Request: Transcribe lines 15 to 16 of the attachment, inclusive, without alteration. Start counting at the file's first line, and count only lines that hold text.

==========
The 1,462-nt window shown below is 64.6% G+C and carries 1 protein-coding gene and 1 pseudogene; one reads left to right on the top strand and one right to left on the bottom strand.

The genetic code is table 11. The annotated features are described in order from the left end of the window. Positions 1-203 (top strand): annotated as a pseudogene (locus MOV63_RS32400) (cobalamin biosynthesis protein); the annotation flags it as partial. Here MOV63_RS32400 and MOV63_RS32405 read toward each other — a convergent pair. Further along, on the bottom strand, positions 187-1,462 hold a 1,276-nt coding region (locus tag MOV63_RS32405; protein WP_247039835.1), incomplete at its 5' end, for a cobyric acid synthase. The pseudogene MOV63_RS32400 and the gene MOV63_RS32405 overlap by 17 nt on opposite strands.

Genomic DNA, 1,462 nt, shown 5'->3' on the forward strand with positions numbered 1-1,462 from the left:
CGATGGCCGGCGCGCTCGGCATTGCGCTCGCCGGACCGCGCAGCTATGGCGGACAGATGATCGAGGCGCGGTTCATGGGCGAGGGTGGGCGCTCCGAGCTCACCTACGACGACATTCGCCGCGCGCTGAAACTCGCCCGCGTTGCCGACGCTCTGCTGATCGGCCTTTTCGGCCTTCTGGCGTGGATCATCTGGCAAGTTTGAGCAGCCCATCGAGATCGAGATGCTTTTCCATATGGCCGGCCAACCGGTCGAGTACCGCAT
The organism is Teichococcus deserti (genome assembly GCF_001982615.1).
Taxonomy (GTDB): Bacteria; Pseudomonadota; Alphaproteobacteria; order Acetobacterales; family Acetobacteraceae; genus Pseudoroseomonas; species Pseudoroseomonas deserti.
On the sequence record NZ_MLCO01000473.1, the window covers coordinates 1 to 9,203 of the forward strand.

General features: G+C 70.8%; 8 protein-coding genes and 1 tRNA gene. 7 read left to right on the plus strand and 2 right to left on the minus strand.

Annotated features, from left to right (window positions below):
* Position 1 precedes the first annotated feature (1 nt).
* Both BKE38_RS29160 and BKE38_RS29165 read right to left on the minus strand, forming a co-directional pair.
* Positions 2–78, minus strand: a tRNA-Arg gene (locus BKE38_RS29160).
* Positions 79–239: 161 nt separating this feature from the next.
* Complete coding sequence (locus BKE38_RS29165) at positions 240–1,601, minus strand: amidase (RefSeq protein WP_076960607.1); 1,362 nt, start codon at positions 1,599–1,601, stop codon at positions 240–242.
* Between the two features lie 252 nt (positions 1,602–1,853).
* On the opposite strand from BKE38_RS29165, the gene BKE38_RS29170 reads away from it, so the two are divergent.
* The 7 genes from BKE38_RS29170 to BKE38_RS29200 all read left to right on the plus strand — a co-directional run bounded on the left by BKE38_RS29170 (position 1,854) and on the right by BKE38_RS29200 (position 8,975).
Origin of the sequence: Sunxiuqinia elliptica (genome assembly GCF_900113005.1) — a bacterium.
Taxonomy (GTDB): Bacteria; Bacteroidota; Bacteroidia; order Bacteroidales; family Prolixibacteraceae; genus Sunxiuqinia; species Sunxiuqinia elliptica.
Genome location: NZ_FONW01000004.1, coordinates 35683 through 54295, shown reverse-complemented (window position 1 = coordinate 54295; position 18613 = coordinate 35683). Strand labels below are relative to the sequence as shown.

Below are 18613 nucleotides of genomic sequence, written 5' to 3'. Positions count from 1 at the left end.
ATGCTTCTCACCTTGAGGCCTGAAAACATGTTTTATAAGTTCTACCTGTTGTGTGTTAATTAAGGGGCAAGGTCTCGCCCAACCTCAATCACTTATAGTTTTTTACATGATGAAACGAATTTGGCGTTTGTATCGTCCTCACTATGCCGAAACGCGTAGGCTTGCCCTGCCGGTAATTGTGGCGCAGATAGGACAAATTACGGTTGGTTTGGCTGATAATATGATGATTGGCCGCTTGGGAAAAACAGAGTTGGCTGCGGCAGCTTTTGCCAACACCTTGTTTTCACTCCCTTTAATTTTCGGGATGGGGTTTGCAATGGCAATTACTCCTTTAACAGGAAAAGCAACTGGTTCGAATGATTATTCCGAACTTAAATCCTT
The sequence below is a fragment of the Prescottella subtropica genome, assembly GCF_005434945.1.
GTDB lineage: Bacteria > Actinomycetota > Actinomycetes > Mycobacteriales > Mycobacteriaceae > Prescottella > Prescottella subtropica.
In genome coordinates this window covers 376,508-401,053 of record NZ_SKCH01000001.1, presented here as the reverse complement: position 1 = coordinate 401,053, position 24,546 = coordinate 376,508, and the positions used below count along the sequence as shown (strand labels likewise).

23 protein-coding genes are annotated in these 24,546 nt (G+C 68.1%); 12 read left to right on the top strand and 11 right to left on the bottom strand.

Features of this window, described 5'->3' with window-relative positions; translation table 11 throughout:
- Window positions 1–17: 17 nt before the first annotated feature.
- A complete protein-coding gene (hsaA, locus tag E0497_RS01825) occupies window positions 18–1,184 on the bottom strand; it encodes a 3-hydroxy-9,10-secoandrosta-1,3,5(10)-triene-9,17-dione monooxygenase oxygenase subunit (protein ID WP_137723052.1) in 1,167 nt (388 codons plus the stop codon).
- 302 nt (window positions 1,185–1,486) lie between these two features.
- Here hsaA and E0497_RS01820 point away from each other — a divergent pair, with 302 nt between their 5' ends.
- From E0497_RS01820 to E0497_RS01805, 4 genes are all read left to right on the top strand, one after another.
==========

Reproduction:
* Between the two features lie 252 nt (positions 1,602–1,853).
* On the opposite strand from BKE38_RS29165, the gene BKE38_RS29170 reads away from it, so the two are divergent.